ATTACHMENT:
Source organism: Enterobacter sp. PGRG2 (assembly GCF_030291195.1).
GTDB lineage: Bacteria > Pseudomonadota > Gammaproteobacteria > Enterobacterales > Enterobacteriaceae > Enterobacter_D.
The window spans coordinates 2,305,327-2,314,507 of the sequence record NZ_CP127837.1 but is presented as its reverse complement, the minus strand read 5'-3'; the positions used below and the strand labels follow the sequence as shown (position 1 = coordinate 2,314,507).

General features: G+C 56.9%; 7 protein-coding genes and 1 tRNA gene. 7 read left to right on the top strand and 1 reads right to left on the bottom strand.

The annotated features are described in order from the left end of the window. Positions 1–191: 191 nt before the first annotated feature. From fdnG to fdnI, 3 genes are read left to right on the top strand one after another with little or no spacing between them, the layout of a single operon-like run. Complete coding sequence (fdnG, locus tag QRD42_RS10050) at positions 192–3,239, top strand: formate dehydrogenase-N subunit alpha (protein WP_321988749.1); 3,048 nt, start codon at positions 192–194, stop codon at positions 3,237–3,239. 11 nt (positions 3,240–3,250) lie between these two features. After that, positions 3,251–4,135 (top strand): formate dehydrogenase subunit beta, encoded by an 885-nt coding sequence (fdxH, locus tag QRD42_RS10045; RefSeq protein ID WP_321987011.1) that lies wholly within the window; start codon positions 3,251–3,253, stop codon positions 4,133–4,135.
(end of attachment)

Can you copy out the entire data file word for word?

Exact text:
Source organism: Enterobacter sp. PGRG2 (assembly GCF_030291195.1).
GTDB lineage: Bacteria > Pseudomonadota > Gammaproteobacteria > Enterobacterales > Enterobacteriaceae > Enterobacter_D.
The window spans coordinates 2,305,327-2,314,507 of the sequence record NZ_CP127837.1 but is presented as its reverse complement, the minus strand read 5'-3'; the positions used below and the strand labels follow the sequence as shown (position 1 = coordinate 2,314,507).

General features: G+C 56.9%; 7 protein-coding genes and 1 tRNA gene. 7 read left to right on the top strand and 1 reads right to left on the bottom strand.

The annotated features are described in order from the left end of the window. Positions 1–191: 191 nt before the first annotated feature. From fdnG to fdnI, 3 genes are read left to right on the top strand one after another with little or no spacing between them, the layout of a single operon-like run. Complete coding sequence (fdnG, locus tag QRD42_RS10050) at positions 192–3,239, top strand: formate dehydrogenase-N subunit alpha (protein WP_321988749.1); 3,048 nt, start codon at positions 192–194, stop codon at positions 3,237–3,239. 11 nt (positions 3,240–3,250) lie between these two features. After that, positions 3,251–4,135 (top strand): formate dehydrogenase subunit beta, encoded by an 885-nt coding sequence (fdxH, locus tag QRD42_RS10045; RefSeq protein ID WP_321987011.1) that lies wholly within the window; start codon positions 3,251–3,253, stop codon positions 4,133–4,135.